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[02.21.2011 by Bridget Doyle]

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[12.24.2010 by The LAS Staff]

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[11.04.2010 by Cory Tendering]

Music Reviews

Screaming Females - Castle Talk
»Screaming Females
Castle Talk
Don Giovanni
Trent Reznor & Atticus Ross - The Social Network [Original Soundtrack]
»Trent Reznor & Atticus Ross
The Social Network [Original Soundtrack]
The Null Corporation
Deerhunter - Halcyon Digest
»Deerhunter
Halcyon Digest
4AD
No Age - Everything in Between
»No Age
Everything in Between
Sub Pop
Robyn - Body Talk Pt. 1/ Body Talk Pt. 2
»Robyn
Body Talk Pt. 1/ Body Talk Pt. 2
Konichiwa
The Walkmen - Lisbon
»The Walkmen
Lisbon
Fat Possum
Death Cab for Cutie
Transatlaticism
Barsuk Records

Rating: NR/10 ?


October 1, 2004
That several major publications have called Transatlanticism both Death Cab's best and worst album to date should be a pretty good indication to the discerning consumer of rock criticism that the truth lies somewhere in between. Two factors seem to weigh quite heavily on the finished product that is Transatlanticism, but it is hard to say whether it is DCFC's increasing focus on production - as evidenced by the fact that this CD had long been slated to be released on Super Audio compact disc sometime in November - over songwriting, or the short amount of time principal songwriter Ben Gibbard had to work on these songs after his side project, The Postal Service, blew up, requiring extensive touring of the United States, played the biggest role, or even if both were detrimental

Surely shooting your wad on too many songs over a short period of time can create some duds, but striving for a clean and polished recording without any character can make an album just as banal. Thankfully, there are both some highlights in songwriting and production to be found on the album. Showcasing what Death Cab for Cutie does best, "Expo '86" begins with chords that feel as if the listener is about to be awash in a beautiful DCFC dirge of yore, before slipping into bouncy arpeggios, vocal hooks, and octave propelled choruses.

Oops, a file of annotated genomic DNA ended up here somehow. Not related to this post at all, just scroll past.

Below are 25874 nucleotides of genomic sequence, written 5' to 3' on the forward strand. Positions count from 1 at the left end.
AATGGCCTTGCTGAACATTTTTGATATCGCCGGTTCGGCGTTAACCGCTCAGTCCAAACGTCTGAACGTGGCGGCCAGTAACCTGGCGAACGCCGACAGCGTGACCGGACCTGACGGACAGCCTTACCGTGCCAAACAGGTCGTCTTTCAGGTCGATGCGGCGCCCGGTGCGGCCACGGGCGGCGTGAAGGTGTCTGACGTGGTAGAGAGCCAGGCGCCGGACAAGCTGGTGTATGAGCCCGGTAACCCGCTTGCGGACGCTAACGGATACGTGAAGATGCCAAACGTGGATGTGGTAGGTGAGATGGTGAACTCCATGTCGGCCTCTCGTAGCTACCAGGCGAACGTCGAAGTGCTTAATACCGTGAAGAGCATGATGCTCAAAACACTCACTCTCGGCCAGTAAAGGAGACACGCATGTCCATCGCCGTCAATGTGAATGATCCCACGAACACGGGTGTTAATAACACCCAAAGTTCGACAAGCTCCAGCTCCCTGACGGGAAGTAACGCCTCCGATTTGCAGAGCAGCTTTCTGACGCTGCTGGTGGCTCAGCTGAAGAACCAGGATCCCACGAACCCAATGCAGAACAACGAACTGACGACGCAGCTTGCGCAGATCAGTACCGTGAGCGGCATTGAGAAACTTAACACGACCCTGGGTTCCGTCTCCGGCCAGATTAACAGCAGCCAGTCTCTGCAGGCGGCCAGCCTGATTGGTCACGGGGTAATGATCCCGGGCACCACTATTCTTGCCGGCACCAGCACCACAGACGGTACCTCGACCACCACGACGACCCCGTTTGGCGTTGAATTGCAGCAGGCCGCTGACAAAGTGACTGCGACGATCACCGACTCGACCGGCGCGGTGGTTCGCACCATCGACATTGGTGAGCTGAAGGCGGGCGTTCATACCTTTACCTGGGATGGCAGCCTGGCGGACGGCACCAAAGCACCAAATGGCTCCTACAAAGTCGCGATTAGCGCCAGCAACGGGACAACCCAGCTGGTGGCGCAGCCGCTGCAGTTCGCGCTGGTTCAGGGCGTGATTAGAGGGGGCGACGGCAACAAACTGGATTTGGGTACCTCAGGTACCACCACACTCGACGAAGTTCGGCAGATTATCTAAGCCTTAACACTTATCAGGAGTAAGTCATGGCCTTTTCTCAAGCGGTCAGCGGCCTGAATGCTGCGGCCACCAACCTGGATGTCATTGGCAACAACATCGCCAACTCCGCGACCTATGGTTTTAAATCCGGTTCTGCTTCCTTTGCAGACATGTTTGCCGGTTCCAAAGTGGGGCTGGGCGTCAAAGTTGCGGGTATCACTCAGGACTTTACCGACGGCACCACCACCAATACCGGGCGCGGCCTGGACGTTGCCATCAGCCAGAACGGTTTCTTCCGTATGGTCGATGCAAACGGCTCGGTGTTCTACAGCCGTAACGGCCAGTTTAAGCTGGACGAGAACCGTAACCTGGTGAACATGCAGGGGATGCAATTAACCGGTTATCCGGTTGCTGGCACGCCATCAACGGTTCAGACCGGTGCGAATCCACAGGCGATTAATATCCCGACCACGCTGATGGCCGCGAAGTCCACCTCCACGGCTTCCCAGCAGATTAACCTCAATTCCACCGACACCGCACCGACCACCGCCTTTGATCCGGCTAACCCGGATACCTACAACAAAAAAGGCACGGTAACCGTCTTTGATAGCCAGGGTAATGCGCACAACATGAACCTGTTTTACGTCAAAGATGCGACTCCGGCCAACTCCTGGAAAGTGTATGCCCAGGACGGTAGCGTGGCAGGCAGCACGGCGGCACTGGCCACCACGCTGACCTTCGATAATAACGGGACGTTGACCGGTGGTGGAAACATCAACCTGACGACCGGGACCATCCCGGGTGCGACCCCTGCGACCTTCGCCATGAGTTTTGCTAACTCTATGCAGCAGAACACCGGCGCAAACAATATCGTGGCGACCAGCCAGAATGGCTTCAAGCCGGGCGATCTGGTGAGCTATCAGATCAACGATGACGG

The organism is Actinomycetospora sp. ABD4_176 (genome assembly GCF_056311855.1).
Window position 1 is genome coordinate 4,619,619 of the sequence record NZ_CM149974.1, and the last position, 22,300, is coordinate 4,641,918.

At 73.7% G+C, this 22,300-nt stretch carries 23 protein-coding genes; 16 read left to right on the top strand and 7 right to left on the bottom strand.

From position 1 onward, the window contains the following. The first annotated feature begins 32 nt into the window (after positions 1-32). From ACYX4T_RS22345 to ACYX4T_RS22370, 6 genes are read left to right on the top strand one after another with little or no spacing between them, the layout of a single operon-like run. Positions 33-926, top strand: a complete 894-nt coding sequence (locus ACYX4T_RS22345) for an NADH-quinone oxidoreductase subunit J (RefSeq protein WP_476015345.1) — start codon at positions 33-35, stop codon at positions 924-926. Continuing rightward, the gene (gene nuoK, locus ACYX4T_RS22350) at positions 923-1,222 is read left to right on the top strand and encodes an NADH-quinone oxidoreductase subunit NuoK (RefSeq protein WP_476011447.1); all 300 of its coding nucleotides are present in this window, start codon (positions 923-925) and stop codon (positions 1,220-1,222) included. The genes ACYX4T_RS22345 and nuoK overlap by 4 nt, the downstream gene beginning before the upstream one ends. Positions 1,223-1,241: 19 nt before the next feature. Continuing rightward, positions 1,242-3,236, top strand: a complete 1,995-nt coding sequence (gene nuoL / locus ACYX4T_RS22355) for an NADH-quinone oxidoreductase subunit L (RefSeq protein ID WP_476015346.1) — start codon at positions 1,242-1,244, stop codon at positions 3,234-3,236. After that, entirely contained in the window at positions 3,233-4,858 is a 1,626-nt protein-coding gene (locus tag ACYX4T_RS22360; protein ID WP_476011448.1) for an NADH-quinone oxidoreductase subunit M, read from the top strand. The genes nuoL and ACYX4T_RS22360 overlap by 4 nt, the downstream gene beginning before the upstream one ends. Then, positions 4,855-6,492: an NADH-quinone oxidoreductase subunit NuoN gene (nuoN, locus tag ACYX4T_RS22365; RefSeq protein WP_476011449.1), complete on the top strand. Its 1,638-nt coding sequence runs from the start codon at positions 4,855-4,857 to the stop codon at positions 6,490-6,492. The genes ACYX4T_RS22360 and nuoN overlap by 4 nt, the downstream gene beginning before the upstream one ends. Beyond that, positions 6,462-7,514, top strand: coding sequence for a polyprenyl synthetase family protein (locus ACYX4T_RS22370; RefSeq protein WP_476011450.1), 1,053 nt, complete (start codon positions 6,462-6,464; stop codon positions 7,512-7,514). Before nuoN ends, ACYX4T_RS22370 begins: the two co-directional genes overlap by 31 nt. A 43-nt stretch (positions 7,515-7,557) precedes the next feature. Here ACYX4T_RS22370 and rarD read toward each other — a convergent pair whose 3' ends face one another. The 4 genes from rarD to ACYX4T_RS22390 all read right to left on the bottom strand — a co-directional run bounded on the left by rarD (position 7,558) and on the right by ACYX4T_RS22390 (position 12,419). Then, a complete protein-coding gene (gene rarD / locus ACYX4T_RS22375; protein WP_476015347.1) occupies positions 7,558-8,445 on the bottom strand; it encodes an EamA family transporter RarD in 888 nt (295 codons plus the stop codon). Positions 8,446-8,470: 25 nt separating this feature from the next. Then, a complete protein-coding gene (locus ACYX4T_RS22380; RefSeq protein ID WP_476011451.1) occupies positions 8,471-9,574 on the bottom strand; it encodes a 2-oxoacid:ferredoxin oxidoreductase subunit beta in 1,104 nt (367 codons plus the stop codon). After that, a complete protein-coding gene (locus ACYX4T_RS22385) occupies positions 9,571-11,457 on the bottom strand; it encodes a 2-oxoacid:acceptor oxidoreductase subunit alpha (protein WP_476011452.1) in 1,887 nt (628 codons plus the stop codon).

"Title and Registration" like its sister song, "Death of an Interior Decorator", work on an engaging drum loop and the catchiest guitar riff and melody on the record. Equally gorgeous is the final crack of the snare on "Tiny Vessels" bouncing against a slap-back delay and triggering the loop that forms the sonic sheeting for the title track.

The title track has its shortcomings though. The piano has become an increasing focal point in Death Cab's sound ever since The Photo Album, causing the unfortunate, but unfortunately not entirely inaccurate, comparisons to Coldplay being bandied about. Though the lovely "Passenger Seat" and rocker "We Looked Like Giants" use the piano effectively, it seems, rather, to drag "Transatlanticism" down. It's also this track where new drummer Jason McGerr does a grievous disservice to the band. The static down beat that picks up in the third minute and lasts throughout the rest of the seven-plus minute song becomes monotonous to the point of making its dynamic importance to the track entirely negligible. Not even the beautiful choir of voices here can save a seven-minute song when it only has enough material to last a little over five.

Lyrically, Gibbard's thematic musings over the effects of distance and separation on relationships are as poignant as ever. Frequently mining the dark sides of loveless sex for material, the vocals cut to the bone as he sings, "I wanted to believe in all the words that I was speaking/as we moved together in the dark" on "Tiny Vessels ", but the facet of Transatlanticism that may be even more compelling is its insistence to come to terms not only with life's series of failed relationships, but also with finding a way to grow comfortable with them in old age. "Our youth is fleeting/old age is just around the bend/and I can't wait to go gray" Gibbard sings on "The Sound of Settling", and this notion becomes increasingly important as the album plays out in songs that seem to beg for some sort of explosive release. When that moment does arrive in the middle of "Tiny Vessels" though, it fittingly reflects the "cheap" nature of the easy payoff the songs lyrics describe

A good album by a band that has consistently set a high quality mark for itself, Transatlaticism can't help but feel a bit disappointing. While it may not be their finest work, the trick Death Cab for Cutie pulls is finding a way to make their flaws engaging. You keep listening in hopes that somehow the parts you don't like will magically change when you pop the disc in this time. A mature and logical progression from The Photo Album, Death Cab's acceptance of their age may begin to leave some listeners behind - how many independent rock bands make it through their fourth album these days? - Though they seem perfectly OK with that. Hopefully, all the "go big" choruses are out of their system and now they can just "go home" to what they do best.

Reviewed by Mark Skipper
Mark Skipper currently resides in Nashville, TN where he can be found skipping shows, drinking Guinness, making bad home recordings, and complaining about how much music sucks these days.

See other reviews by Mark Skipper

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